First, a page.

The two-tier U.S. Justice system, Part I

by WorldTribune Staff, January 21, 2019

Two similar cases. Two different outcomes.

In one, a political operative worked for a Russian-aligned Ukrainian president without registering in the U.S. as a foreign agent. The operative has been savaged by the media, indicted and tried and faced a sentence that could have resulted in life imprisonment.

Greg Craig in the Oval Office with President Barack Obama on May 1, 2009. / White House photo by Pete Souza

In the other, a political operative worked to boost a pro-Russian Ukrainian president’s interests in the United States without registering as a foreign agent. The law firm he worked for was fined. The operative has yet to be tried or sentenced and media are not clamoring to throw him in prison.

The first mentioned – Paul Manafort, who briefly served as President Donald Trump’s campaign manager during the 2016 presidential election.

The second, Greg Craig, is a longtime Democratic Party operative and former White House general counsel for the Obama administration.

Writing for on Jan. 21, former Washington Times editor Joe Schaeffer noted that “A law firm that Craig worked for produced a dossier for a former Ukrainian president with alleged strong ties to Moscow, then deceived federal officials about the efforts. They’ve now been hit with a $4.6 million fine as part of a settlement with the Justice Department.

“So we have a prominent Democratic operative working on behalf of a reputedly pro-Russian Ukrainian president. The law firm that employed him received substantial compensation from a mysterious Ukrainian businessman acting in support of this would-be pro-Russian government. Wait a minute. When it comes to murky ties to Russian-aligned oligarchs, Paul Manafort is raked through the coals. Yet Greg Craig’s law firm only has to pay a fine?

“Will Craig be facing a stiff jail sentence soon? Or is that a punishment only meted out to former Trump campaign officials in an attempt to get them to incriminate the president?”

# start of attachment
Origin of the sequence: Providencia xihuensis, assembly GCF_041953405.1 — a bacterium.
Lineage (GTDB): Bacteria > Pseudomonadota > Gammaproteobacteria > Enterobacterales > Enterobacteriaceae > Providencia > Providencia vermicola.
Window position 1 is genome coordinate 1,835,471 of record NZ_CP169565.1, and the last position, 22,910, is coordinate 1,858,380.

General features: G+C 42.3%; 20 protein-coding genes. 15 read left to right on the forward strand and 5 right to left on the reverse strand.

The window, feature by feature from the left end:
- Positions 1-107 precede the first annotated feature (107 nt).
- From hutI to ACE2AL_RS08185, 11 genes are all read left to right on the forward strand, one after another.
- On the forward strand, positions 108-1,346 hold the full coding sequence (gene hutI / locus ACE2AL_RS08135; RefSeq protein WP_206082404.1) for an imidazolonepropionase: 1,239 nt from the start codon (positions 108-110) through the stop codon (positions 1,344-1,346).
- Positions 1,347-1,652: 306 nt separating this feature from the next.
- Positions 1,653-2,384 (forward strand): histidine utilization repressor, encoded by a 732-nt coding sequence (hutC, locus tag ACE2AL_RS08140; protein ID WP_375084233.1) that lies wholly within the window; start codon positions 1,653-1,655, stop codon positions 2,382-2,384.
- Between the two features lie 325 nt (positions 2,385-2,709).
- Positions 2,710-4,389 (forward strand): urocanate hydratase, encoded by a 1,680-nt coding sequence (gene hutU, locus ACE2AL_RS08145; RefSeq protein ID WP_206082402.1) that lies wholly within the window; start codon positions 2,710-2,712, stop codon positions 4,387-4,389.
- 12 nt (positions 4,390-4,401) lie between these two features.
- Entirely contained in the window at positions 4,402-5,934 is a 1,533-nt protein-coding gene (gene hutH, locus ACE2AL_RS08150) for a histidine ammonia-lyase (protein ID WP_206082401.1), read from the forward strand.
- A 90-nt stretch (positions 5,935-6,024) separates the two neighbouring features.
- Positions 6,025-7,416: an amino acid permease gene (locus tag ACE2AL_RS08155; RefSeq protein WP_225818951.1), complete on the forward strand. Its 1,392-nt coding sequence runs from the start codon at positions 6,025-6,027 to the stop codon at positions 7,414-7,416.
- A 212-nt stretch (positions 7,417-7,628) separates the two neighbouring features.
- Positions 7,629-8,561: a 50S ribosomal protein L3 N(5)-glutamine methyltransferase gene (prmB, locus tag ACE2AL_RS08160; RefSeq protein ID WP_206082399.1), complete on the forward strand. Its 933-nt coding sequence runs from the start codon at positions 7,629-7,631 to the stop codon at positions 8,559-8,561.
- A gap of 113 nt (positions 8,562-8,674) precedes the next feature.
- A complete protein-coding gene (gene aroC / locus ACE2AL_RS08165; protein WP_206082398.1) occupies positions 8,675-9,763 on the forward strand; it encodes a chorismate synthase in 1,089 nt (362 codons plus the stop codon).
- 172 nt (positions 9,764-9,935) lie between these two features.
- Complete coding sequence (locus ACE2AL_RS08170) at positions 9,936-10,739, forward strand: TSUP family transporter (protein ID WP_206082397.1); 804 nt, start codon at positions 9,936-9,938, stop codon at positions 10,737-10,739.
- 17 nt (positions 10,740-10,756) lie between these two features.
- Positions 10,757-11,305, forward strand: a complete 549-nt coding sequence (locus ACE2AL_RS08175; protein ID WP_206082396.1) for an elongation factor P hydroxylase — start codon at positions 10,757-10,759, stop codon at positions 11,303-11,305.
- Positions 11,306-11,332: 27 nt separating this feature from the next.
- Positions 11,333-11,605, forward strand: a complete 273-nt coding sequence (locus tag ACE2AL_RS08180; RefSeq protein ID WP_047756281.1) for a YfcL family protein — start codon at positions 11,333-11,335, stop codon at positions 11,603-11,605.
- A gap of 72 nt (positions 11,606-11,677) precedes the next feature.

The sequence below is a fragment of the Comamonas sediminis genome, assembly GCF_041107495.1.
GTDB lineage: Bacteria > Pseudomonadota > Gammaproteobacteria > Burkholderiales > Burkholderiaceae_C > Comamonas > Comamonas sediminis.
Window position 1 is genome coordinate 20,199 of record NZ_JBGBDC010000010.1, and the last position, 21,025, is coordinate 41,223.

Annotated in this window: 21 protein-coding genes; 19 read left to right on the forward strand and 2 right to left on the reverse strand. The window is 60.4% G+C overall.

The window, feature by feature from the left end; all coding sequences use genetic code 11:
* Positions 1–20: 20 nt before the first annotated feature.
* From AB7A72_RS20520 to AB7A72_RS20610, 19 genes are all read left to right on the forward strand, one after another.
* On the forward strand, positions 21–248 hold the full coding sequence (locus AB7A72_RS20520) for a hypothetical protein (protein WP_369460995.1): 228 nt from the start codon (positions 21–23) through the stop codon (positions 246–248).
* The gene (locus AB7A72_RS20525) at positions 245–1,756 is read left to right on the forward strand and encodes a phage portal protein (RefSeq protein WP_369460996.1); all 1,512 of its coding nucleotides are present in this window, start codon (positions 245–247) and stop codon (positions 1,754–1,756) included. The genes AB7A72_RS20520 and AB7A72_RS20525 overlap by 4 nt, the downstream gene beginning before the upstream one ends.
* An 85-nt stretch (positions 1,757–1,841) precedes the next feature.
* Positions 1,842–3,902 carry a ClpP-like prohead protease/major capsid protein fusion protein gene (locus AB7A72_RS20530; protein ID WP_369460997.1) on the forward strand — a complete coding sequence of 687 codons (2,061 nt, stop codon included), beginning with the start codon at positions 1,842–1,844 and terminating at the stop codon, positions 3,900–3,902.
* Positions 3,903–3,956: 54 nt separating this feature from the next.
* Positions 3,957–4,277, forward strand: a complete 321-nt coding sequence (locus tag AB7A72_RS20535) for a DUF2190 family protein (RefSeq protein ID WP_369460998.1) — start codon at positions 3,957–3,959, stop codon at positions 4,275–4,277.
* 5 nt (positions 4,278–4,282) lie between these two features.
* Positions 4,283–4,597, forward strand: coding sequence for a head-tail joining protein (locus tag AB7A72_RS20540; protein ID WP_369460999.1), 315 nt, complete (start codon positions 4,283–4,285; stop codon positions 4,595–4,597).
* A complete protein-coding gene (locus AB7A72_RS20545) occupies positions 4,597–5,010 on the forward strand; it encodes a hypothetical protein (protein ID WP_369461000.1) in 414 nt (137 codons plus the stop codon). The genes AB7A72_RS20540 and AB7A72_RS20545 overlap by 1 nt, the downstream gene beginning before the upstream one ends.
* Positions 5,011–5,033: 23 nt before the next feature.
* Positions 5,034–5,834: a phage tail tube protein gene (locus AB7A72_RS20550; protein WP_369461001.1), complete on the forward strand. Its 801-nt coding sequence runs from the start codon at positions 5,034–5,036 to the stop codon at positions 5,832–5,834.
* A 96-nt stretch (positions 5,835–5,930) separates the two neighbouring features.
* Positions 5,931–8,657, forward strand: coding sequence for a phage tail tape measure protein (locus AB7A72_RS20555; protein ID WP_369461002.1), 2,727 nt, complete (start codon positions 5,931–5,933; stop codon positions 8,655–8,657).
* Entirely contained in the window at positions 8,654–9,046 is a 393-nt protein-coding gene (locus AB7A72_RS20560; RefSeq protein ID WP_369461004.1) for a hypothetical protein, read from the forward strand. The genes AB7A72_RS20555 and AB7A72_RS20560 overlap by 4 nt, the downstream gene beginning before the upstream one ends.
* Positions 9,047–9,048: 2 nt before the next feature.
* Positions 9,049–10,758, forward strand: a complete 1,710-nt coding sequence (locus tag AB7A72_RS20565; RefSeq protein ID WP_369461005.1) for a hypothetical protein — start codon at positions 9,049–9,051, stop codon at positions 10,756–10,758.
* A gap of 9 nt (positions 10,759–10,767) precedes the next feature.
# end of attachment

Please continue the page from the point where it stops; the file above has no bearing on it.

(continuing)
According to a report by Politico, Manafort had worked for supposedly Russian-aligned Ukrainian president Viktor Yanukovych in 2012. He steered Yanukovych’s government into hiring the law firm Craig worked for, Skadden, Arps, Slate, Meagher & Flom, to put together a report justifying the arrest of ex-Ukrainian Prime Minister Yulia Tymoshenko, whose imprisonment had caused an international furor.

Not only did Craig’s firm produce the report but Craig actively promoted it to American media outlets as part of what Justice Department official John Demers called “a Ukrainian foreign influence campaign.”

But the law firm did not register as a foreign lobbyist as required by the Foreign Agents Registration Act. Furthermore, the Department of Justice claims Craig went on to give “false and misleading” statements about the company’s role in promoting the report.

Politico notes a big reason Craig and Skadden Arps didn’t want to register may have been their reluctance to reveal the identity of a wealthy Ukrainian businessman who covered the firm’s lucrative fees with the Yanukovych government.

“Registration under FARA would have required [Skadden] to disclose, among other things, accurate and complete information related to the compensation that it received for preparing the report on behalf of the [Ukrainian government], and the identity of” that unknown moneyman, the Justice Department settlement with Skadden Arps reads.

Besides Greg Craig, Tad Devine, a former senior adviser to Sen. Bernie Sanders during his run for the presidency in 2016, and Tony Podesta, longtime Democratic operative and brother to uber-powerful Dem John Podesta, also had enriching ties to Ukrainian politicians.

“The fact is, the involvement of careerist political advisers like Manafort and Podesta in the Ukraine is more a symptom of typical Washington, D.C. corruption than proof of any pipedreams of Donald Trump as a Manchurian Candidate for Moscow,” Schaeffer wrote.

Benenson Strategy Group, a consulting company that helped Barack Obama win the White House in 2008, proudly reposts a 2009 Politico article on its website that details the pot of gold Democrat advisers have found in Ukraine and elsewhere overseas.

“It’s difficult to track foreign campaign payments to American consultants, since they don’t fall under U.S. campaign finance or lobbying reporting requirements and most countries lack rigorous disclosure rules, but Ukrainian politics are thought to be particularly lucrative,” the article reads.

“In the Ukraine and in other post-communist countries, they have this misconception about Washington politics: They think that somehow if you sign up… former Obama people, you sign up the support of Obama,” Taras Kuzio, a senior fellow in Ukraine studies at the University of Toronto, told Politico.

Schaeffer concluded: “It should be clear that, with piles of money available to American consultants whose work is ‘difficult to track,’ all kinds of unseemly possibilities arise. Apparently former Obama consultants are especially attracted to this dodgy yet rewarding environment.”

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